Poore and Deputy Superintendent Jeremy Owoh reported to the board that 67% of the district's elementary students -- including pre-kindergarten pupils -- are attending school in person this semester, as are 50% of middle school students and 55% of high school students, with the remainder receiving remote instruction.


That prompted questions from the board about whether students who are learning remotely must take standardized Measure of Academic Progress and the ACT Aspire on campus. The Measure of Academic Progress that is being given this month can be taken by students at home, Danyell Cummings, the district's testing coordinator, said. But the spring administration of the Measure of Academic Progress to kindergarten through second grade must be taken on campus. The Aspire test in grades 3 through 10 must also be taken by students on campus.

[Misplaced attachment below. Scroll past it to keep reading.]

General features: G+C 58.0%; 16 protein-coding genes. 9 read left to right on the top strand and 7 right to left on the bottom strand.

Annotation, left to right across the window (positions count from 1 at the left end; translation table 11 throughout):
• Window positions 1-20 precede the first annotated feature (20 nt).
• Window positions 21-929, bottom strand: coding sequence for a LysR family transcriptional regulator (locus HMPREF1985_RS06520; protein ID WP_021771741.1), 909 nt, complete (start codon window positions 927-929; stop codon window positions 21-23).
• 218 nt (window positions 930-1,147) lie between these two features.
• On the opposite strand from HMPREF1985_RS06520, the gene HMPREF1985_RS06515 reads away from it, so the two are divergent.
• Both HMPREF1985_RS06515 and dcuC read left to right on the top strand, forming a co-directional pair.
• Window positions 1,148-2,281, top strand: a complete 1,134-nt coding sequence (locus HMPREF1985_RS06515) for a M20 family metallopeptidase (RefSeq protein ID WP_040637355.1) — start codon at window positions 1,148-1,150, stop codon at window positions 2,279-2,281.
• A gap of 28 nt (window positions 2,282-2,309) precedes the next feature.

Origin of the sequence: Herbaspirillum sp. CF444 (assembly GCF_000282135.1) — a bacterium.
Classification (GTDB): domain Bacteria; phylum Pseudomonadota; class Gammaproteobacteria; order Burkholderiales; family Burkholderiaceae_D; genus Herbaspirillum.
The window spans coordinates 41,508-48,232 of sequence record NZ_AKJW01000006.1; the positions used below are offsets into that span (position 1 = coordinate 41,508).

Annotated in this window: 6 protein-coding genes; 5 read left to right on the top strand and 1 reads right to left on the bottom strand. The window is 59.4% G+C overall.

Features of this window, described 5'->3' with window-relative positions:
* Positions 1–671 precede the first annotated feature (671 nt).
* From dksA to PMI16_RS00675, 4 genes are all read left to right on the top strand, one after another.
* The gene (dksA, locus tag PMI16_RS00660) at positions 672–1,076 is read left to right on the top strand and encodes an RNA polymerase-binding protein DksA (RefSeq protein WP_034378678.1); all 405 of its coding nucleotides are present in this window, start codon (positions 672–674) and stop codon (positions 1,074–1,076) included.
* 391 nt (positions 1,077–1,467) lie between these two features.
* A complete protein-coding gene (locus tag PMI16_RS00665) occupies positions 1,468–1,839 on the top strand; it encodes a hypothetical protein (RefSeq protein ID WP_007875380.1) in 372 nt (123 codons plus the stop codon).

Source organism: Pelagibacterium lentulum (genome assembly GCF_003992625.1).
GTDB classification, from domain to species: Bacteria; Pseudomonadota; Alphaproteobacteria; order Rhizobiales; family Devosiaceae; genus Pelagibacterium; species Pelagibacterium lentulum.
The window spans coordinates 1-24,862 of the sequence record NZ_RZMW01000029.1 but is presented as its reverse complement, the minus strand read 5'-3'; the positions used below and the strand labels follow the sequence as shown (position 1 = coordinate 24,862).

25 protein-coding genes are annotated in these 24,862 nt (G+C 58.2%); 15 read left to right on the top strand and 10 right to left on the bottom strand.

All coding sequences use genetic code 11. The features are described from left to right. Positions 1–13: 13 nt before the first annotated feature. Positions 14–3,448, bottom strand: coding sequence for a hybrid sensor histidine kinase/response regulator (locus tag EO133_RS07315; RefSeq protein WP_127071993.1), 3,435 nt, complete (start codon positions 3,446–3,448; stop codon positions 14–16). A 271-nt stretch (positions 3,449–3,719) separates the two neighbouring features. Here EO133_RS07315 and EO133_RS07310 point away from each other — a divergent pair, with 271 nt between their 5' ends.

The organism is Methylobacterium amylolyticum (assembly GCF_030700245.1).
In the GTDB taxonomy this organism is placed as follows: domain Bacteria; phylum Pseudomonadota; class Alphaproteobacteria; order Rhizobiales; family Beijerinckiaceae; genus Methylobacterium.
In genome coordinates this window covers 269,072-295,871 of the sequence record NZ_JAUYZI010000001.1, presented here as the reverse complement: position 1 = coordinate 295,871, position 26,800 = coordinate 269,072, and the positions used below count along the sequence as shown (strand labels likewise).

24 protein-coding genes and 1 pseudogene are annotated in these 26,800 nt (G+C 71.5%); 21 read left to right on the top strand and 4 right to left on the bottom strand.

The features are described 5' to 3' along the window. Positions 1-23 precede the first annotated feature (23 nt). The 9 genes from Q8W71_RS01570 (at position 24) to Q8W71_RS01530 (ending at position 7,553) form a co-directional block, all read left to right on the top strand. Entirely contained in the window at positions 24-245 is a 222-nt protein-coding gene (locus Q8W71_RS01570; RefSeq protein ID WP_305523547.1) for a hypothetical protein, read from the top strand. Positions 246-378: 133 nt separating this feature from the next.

Owoh said plans are being made to give the tests to some students in currently unused school buildings to create adequate physical distancing and health safety for students an the test proctors. A school that fails to test at least 95% of its eligible students will see its state-applied annual A-to-F letter grade lowered, district officials said.

Sponsor Content


COMMENTS - It looks like you're using Internet Explorer, which isn't compatible with our commenting system. You can join the discussion by using another browser, like Firefox or Google Chrome.
It looks like you're using Microsoft Edge. Our commenting system is more compatible with Firefox and Google Chrome.